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Folk Hero and Funny Guy (2017) Review

Road trip comedy is a familiar if not entertaining little gem.

Folk Hero and Funny Guy is a 2017 comedy about successful folk singer who takes his best friend, a struggling comic on his tour to help bolster his career.

Best friends as polar opposites are like the brick and mortar of the quirky indie buddy genre, with links to the past binding people together as they overcome the hurdles of life in the now. It’s a well-played theme that has had its own run of ups and downs.

With Folk Hero and Funny Guy the premise is sort of a mix of growing up and road trip with a dash of off beat where truths and understanding combust in the unexpected and unplanned moments. Like anything spontaneous, there are bits that surprise and things that seem familiar, times when it seems to click and times when it doesn’t. It survives on its chemistry and good nature, even as it reroutes itself through some heavy drama.

Paul (Alex Karpovsky) is a struggling comedian, clinging to older material while he deals with the end of a relationship and a crossroads about where he wants to end up. His best and oldest friend is Jason (Wyatt Russell), a popular rock and folk singer who takes a bit of pity on Paul and invites him to go on a solo tour along the east coast. Paul agrees and along the way, the two discover much in small taverns, pubs and hotels, meeting women who in turn help to shape the fate of the trip as the men learn in steps about who they are and where they are going.

Folk Hero and Funny Guy
Folk Hero and Funny Guy, 2017 © Spitfire Studios

Written and directed by Jeff Grace, Folk Hero and Funny Guy is a film of standards, with two characters that are defined by the broadly-drawn lines they remain steadfastly bound by. Jason has long dusty blonde hair and beard and performs barefoot on a throw-rug while Paul is hunched and anxious, best when he riffs on crowd work but is anchored to his little green book of jokes that he carries with him wherever he goes. There’s nothing wrong with clearly coloring in the primary colors of course, and indeed, both Paul and Jason are interesting characters, though the film misses a few chances to go outside the lines per se and allow each to truly have the deeper insightful breakthroughs the story sets up as intended, despite a few more carefully-laid out conflicts that feel more perfuctory than relevant.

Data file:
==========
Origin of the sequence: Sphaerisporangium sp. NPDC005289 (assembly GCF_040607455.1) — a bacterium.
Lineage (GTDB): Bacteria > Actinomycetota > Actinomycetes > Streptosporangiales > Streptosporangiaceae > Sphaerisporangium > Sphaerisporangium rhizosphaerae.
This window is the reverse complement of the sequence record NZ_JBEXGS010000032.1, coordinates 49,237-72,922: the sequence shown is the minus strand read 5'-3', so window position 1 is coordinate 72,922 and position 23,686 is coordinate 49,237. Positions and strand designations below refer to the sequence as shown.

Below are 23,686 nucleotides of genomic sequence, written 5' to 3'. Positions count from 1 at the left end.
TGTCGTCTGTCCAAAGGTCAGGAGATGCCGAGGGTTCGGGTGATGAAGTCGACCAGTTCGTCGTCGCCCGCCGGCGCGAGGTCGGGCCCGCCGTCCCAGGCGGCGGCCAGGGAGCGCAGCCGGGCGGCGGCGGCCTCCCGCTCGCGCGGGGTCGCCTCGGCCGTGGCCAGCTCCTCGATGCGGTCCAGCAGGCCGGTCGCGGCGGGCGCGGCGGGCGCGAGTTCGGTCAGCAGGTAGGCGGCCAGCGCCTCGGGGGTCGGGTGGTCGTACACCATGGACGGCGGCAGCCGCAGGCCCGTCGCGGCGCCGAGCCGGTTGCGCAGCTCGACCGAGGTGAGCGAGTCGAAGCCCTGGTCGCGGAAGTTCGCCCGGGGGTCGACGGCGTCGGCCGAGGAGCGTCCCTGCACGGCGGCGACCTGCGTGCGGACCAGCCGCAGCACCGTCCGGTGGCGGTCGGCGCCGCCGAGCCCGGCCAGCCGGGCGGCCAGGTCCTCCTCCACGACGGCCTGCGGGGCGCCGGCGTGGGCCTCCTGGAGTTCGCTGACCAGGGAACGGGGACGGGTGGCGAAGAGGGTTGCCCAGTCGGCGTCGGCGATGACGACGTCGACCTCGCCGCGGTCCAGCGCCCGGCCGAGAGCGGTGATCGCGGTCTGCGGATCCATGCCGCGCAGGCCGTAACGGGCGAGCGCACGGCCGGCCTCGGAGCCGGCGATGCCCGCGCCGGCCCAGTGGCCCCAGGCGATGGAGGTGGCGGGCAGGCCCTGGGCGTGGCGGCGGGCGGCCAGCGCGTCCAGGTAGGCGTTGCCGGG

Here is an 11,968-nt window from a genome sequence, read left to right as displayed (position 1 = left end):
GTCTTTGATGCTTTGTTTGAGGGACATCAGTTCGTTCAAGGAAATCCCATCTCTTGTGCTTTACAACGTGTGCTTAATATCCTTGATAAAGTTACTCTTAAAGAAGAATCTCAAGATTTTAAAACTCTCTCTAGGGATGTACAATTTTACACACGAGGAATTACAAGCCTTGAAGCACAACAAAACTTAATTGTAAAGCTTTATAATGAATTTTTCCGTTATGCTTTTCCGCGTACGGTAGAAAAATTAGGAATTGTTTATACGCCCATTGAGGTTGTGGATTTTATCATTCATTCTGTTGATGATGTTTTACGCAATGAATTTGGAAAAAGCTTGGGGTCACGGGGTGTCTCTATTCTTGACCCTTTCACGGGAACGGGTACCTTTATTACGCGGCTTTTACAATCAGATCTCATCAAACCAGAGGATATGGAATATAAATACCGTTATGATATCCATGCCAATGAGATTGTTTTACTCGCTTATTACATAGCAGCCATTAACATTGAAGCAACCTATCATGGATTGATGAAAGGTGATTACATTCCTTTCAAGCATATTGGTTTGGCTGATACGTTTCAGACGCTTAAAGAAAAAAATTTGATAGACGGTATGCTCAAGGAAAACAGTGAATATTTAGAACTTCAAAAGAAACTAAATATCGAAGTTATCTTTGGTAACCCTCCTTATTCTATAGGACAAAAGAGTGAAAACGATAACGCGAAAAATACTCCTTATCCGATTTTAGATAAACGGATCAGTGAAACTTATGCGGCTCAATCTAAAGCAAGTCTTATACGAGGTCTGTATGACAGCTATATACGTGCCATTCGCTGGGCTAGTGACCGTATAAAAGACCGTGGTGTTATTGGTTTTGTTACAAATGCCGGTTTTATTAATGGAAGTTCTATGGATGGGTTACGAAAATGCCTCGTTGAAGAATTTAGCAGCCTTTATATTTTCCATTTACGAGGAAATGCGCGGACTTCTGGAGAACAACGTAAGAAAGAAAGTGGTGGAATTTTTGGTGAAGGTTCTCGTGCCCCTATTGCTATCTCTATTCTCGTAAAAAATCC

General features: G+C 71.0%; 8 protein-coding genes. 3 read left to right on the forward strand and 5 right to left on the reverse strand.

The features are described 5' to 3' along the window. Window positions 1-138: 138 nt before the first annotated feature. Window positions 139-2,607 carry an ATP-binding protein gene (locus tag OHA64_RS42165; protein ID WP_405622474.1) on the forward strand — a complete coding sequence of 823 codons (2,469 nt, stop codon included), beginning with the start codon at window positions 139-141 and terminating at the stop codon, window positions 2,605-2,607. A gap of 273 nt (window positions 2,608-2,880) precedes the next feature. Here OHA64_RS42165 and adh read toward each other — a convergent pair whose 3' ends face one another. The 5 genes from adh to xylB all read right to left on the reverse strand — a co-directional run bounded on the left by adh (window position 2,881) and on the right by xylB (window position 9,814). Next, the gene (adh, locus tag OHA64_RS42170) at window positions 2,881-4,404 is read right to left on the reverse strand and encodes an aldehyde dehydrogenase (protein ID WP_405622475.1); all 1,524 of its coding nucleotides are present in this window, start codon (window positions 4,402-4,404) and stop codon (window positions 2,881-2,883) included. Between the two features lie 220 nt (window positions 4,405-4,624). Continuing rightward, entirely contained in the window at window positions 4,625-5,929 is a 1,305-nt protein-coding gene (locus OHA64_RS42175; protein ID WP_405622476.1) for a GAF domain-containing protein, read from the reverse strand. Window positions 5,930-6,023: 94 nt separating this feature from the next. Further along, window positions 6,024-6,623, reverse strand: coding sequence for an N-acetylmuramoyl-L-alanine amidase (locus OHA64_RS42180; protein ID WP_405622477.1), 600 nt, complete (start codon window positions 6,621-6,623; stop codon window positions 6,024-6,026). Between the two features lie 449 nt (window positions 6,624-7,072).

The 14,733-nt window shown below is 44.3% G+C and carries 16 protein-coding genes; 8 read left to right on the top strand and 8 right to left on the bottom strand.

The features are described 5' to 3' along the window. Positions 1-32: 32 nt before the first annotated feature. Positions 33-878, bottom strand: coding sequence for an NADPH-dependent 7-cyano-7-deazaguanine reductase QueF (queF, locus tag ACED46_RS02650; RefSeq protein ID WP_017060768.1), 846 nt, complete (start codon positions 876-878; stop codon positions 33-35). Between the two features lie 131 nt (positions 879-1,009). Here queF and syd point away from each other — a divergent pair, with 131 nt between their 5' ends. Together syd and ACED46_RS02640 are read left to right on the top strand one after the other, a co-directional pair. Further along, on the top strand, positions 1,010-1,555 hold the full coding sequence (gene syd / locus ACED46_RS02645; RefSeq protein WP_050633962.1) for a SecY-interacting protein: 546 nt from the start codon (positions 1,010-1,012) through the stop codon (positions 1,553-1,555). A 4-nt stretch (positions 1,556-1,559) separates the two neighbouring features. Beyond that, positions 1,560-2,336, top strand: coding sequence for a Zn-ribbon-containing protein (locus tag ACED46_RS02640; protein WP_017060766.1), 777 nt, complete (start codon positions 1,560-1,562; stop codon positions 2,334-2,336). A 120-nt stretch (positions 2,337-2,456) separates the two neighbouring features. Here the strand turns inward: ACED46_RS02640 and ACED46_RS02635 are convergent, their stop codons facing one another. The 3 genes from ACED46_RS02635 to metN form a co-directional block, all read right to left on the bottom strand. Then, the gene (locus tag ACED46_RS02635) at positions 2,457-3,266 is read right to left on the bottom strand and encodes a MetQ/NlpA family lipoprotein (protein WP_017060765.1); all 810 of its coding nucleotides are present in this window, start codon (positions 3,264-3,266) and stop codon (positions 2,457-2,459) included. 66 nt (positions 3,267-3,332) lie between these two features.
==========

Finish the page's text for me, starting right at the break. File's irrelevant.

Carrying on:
That said, Karpavksy and Russell hit some highs, their on-screen friendship both natural and well-written. While it might feel cliché that an attractive girl, another singer on tour named Bryn (Meredith Hagner) comes between them, it also feels true and Hanger is terrific in support. She and others in the peripheral really help, including cameos by the recently very busy Melanie Lynskey as an old flame, Hannah Simone, Michael Ian Black, and a funny turn by David Cross as a radio host.

Folk Hero and Funny Guy is a safe bet, a mostly predictable but effective little gem that is easy to swallow and has the expected feel-good after taste. While it hardly challenges, it makes for an satisfying watch.

Folk Hero and Funny Guy (2017) Review

Movie description: Folk Hero and Funny Guy is a 2017 comedy about successful folk singer who takes his best friend, a struggling comic on his tour to help bolster his career.

Director(s): Jeff Grace

Actor(s): Alex Karpovsky, Wyatt Russell, Meredith Hagner

Genre: Comedy, Drama

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